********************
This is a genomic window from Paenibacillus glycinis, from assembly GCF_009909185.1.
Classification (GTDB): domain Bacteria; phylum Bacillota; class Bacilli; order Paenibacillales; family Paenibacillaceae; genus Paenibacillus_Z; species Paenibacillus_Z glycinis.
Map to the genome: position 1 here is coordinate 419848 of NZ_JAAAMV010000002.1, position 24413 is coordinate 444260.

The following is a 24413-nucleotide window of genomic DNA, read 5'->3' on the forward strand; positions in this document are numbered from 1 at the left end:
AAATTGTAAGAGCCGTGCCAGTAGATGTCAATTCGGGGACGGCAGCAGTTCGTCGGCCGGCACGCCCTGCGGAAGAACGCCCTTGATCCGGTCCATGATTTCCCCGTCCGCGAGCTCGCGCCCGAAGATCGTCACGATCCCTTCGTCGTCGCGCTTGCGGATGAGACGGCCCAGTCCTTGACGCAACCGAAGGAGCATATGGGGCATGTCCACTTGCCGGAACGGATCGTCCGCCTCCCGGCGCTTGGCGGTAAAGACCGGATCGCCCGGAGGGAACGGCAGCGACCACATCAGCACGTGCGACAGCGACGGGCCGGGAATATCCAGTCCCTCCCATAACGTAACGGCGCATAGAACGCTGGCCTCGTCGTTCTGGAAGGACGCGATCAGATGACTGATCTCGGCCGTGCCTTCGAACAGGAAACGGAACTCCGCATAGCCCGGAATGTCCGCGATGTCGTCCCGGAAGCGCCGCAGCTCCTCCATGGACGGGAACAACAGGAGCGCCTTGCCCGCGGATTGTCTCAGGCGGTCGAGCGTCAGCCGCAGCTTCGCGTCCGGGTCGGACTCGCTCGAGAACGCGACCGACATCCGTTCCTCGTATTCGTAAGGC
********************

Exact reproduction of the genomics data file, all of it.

This is a genomic window from Paenibacillus glycinis, from assembly GCF_009909185.1.
Classification (GTDB): domain Bacteria; phylum Bacillota; class Bacilli; order Paenibacillales; family Paenibacillaceae; genus Paenibacillus_Z; species Paenibacillus_Z glycinis.
Map to the genome: position 1 here is coordinate 419848 of NZ_JAAAMV010000002.1, position 24413 is coordinate 444260.

The following is a 24413-nucleotide window of genomic DNA, read 5'->3' on the forward strand; positions in this document are numbered from 1 at the left end:
AAATTGTAAGAGCCGTGCCAGTAGATGTCAATTCGGGGACGGCAGCAGTTCGTCGGCCGGCACGCCCTGCGGAAGAACGCCCTTGATCCGGTCCATGATTTCCCCGTCCGCGAGCTCGCGCCCGAAGATCGTCACGATCCCTTCGTCGTCGCGCTTGCGGATGAGACGGCCCAGTCCTTGACGCAACCGAAGGAGCATATGGGGCATGTCCACTTGCCGGAACGGATCGTCCGCCTCCCGGCGCTTGGCGGTAAAGACCGGATCGCCCGGAGGGAACGGCAGCGACCACATCAGCACGTGCGACAGCGACGGGCCGGGAATATCCAGTCCCTCCCATAACGTAACGGCGCATAGAACGCTGGCCTCGTCGTTCTGGAAGGACGCGATCAGATGACTGATCTCGGCCGTGCCTTCGAACAGGAAACGGAACTCCGCATAGCCCGGAATGTCCGCGATGTCGTCCCGGAAGCGCCGCAGCTCCTCCATGGACGGGAACAACAGGAGCGCCTTGCCCGCGGATTGTCTCAGGCGGTCGAGCGTCAGCCGCAGCTTCGCGTCCGGGTCGGACTCGCTCGAGAACGCGACCGACATCCGTTCCTCGTATTCGTAAGGC